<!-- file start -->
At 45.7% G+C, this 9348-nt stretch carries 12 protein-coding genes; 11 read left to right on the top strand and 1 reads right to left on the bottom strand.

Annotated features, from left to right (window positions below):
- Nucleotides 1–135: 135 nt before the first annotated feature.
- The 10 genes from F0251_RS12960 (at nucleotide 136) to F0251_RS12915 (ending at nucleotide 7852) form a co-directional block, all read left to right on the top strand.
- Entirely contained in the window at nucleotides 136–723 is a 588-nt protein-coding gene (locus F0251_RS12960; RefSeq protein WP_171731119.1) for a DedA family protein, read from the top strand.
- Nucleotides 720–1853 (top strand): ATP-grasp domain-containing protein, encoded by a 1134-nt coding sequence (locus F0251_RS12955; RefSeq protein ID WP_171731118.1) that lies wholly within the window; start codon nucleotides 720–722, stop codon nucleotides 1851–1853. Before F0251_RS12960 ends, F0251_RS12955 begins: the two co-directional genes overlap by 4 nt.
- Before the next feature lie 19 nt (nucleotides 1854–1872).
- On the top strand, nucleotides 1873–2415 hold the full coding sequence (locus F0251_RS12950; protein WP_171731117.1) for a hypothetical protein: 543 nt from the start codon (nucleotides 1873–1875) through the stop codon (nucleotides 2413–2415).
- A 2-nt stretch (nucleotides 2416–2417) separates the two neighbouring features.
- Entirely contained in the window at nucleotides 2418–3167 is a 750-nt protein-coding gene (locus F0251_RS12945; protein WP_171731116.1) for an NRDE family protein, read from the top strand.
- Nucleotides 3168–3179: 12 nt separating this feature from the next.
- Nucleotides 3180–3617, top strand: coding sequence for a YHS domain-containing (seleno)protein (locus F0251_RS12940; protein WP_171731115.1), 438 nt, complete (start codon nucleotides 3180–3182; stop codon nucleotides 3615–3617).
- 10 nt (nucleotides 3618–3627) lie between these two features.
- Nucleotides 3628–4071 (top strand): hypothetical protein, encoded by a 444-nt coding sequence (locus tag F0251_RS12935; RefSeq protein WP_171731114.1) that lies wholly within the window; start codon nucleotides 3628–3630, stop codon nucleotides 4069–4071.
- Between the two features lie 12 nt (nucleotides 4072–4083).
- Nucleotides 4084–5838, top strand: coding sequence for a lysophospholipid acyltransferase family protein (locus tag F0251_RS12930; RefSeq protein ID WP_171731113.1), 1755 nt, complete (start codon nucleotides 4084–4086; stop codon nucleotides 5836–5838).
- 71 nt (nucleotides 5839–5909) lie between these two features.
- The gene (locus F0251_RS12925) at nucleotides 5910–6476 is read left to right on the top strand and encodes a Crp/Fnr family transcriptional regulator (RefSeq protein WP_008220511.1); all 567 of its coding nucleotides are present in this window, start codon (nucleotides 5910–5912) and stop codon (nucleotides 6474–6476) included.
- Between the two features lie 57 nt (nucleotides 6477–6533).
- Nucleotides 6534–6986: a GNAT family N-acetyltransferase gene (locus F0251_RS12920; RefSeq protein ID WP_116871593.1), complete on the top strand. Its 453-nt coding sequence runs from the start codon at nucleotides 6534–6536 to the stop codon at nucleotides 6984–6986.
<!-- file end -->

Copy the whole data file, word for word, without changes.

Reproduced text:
At 45.7% G+C, this 9348-nt stretch carries 12 protein-coding genes; 11 read left to right on the top strand and 1 reads right to left on the bottom strand.

Annotated features, from left to right (window positions below):
- Nucleotides 1–135: 135 nt before the first annotated feature.
- The 10 genes from F0251_RS12960 (at nucleotide 136) to F0251_RS12915 (ending at nucleotide 7852) form a co-directional block, all read left to right on the top strand.
- Entirely contained in the window at nucleotides 136–723 is a 588-nt protein-coding gene (locus F0251_RS12960; RefSeq protein WP_171731119.1) for a DedA family protein, read from the top strand.
- Nucleotides 720–1853 (top strand): ATP-grasp domain-containing protein, encoded by a 1134-nt coding sequence (locus F0251_RS12955; RefSeq protein ID WP_171731118.1) that lies wholly within the window; start codon nucleotides 720–722, stop codon nucleotides 1851–1853. Before F0251_RS12960 ends, F0251_RS12955 begins: the two co-directional genes overlap by 4 nt.
- Before the next feature lie 19 nt (nucleotides 1854–1872).
- On the top strand, nucleotides 1873–2415 hold the full coding sequence (locus F0251_RS12950; protein WP_171731117.1) for a hypothetical protein: 543 nt from the start codon (nucleotides 1873–1875) through the stop codon (nucleotides 2413–2415).
- A 2-nt stretch (nucleotides 2416–2417) separates the two neighbouring features.
- Entirely contained in the window at nucleotides 2418–3167 is a 750-nt protein-coding gene (locus F0251_RS12945; protein WP_171731116.1) for an NRDE family protein, read from the top strand.
- Nucleotides 3168–3179: 12 nt separating this feature from the next.
- Nucleotides 3180–3617, top strand: coding sequence for a YHS domain-containing (seleno)protein (locus F0251_RS12940; protein WP_171731115.1), 438 nt, complete (start codon nucleotides 3180–3182; stop codon nucleotides 3615–3617).
- 10 nt (nucleotides 3618–3627) lie between these two features.
- Nucleotides 3628–4071 (top strand): hypothetical protein, encoded by a 444-nt coding sequence (locus tag F0251_RS12935; RefSeq protein WP_171731114.1) that lies wholly within the window; start codon nucleotides 3628–3630, stop codon nucleotides 4069–4071.
- Between the two features lie 12 nt (nucleotides 4072–4083).
- Nucleotides 4084–5838, top strand: coding sequence for a lysophospholipid acyltransferase family protein (locus tag F0251_RS12930; RefSeq protein ID WP_171731113.1), 1755 nt, complete (start codon nucleotides 4084–4086; stop codon nucleotides 5836–5838).
- 71 nt (nucleotides 5839–5909) lie between these two features.
- The gene (locus F0251_RS12925) at nucleotides 5910–6476 is read left to right on the top strand and encodes a Crp/Fnr family transcriptional regulator (RefSeq protein WP_008220511.1); all 567 of its coding nucleotides are present in this window, start codon (nucleotides 5910–5912) and stop codon (nucleotides 6474–6476) included.
- Between the two features lie 57 nt (nucleotides 6477–6533).
- Nucleotides 6534–6986: a GNAT family N-acetyltransferase gene (locus F0251_RS12920; RefSeq protein ID WP_116871593.1), complete on the top strand. Its 453-nt coding sequence runs from the start codon at nucleotides 6534–6536 to the stop codon at nucleotides 6984–6986.